MATTHEWS: I think -- I think -- David, a local perspective here.
We`ve watched these -- one of these Frosty the Snowmans after another melt,
week after week. That`s my new metaphor for the winner here. The fact is
that we`ve watched -- even Donald Trump melted in about two weeks. And
Herman Cain took about three or four weeks to melt. And Michele Bachmann
melted pretty quickly.

And now it looks like Newt has melted down -- he`s down on the ground,
like Frosty the Snowman. Of course, not many people are weeping for him
like they were for Frosty the Snowman.

YEPSEN: Conservative are shopping around. They`re looking for a
leader, for a champion, for the next Huckabee that social conservatives can
rally around.

MATTHEWS: Yes.

YEPSEN: And right now, here in the end game, the guy who`s doing the
surge is Rick Santorum. Now, I don`t know that...

MATTHEWS: Huckabee would have walked away with it this year, wouldn`t
he.

YEPSEN: Huckabee was moving much -- by this time, he was moving.

MATTHEWS: He would have won...

(CROSSTALK)

YEPSEN: Oh, no question about that.

MATTHEWS: No question about it.

(LAUGHTER)

FINEMAN: My take on the question, though, that you asked was, why
would Mitt Romney stomp on Newt Gingrich, who`s plummeting in the polls,
and not go after Rick Santorum?

MATTHEWS: Who`s coming up.

FINEMAN: Yes. The answer to the question is, as nutty as Newt can
be, he`s a crazy genius who could still -- to mix metaphors...

MATTHEWS: He`s imaginable as a nominee, whereas Santorum is not.

FINEMAN: He can Till hit the three-pointer, whereas Santorum does not
have the money, he doesn`t have the national infrastructure. Unlike Newt,
he didn`t even -- Santorum didn`t even submit signatures to try to get on
the ballot in Virginia, for example. So they`re trying to pick their
third...

MATTHEWS: I love...

(CROSSTALK)

MATTHEWS: I love the way you think.

FINEMAN: The Romney people are trying to pick their third tier
candidate, and they would rather have Santorum than either Newt Gingrich or
Rick Perry.

MATTHEWS: Even though you dress casually...

FINEMAN: However much they (INAUDIBLE)

MATTHEWS: ... you came here formally with a great idea.

YEPSEN: Thank you very much.

MATTHEWS: No, seriously, it`s a hell of an idea. If he picks
Santorum to go around the country with for the next six months, beating him
at almost every -- maybe losing one or two to him, right, that`s good for
Mitt Romney.

YEPSEN: Sure because it makes him look more centrist, and that`s
where this election is going to be decided. Suburban women in a lot of
large...

MATTHEWS: Who are pro-choice.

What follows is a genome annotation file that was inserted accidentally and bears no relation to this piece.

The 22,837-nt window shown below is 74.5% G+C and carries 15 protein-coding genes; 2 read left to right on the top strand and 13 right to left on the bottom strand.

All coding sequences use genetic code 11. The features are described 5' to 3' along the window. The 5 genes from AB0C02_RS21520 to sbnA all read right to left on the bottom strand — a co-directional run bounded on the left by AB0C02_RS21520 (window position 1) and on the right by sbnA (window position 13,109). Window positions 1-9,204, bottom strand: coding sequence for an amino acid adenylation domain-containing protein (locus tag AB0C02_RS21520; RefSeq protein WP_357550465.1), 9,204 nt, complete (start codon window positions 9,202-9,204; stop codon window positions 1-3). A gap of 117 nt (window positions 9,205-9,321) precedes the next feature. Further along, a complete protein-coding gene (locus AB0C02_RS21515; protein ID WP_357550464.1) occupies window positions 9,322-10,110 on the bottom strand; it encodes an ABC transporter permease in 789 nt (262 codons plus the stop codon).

YEPSEN: Who are pro-choice or who are scared by some of the stuff...

(CROSSTALK)

YEPSEN: So Santorum would make a neat foil for Mitt Romney.

FINEMAN: But it`s mostly based on money. They worry -- at least,
according to the Romney people I`ve talked, they worry -- they have a
residual worry that Newt Gingrich or Rick Perry can still raise big bucks
or they can get big independent PACs for them.

MATTHEWS: Oh.

FINEMAN: Adelson for Gingrich, et cetera...

MATTHEWS: OK...

FINEMAN: They think -- they think Santorum can`t get together the
organization or raise the money.

MATTHEWS: OK.

FINEMAN: That`s what they...

YEPSEN: Chris, I don`t think we`ve heard...

(CROSSTALK)

YEPSEN: I don`t think we`ve heard the end of Mike Huckabee in this
campaign. Wouldn`t he make a nice running mate...

MATTHEWS: That`s what I was thinking, too.

YEPSEN: ... for Mitt Romney?

MATTHEWS: I`m glad you said that because I`ve been thinking that. I
that`s a smart thought. Let`s talk about what`s really going on here.

So Mitt Romney`s grabbed what we call the eastern division, the
moderate wing of the Republican Party, not the biggest wing, but the
moderate wing. He`s basically trying to pick the winner of the western
division, the conservative he will have to fight around the country.

Now, here`s Rick Perry still battling for that -- what we call, or I
call, the western conference championship. He wants to be the guy that
knocks off Santorum. Here he is today going after Santorum today. Let`s
watch Rick Perry, still in the fight.

(BEGIN VIDEO CLIP)

GOV. RICK PERRY (R-TX), PRESIDENTIAL CANDIDATE: Rick Santorum is a --
is a -- is a friend. And I mean, he is -- I`ve got great respect for him.
But when he talks about fiscal conservatism, every now and then, it kind of
leaves me scratching my head and -- and -- because he was a prolific
earmarker. You know, I love Iowa pork, but I hate Washington pork.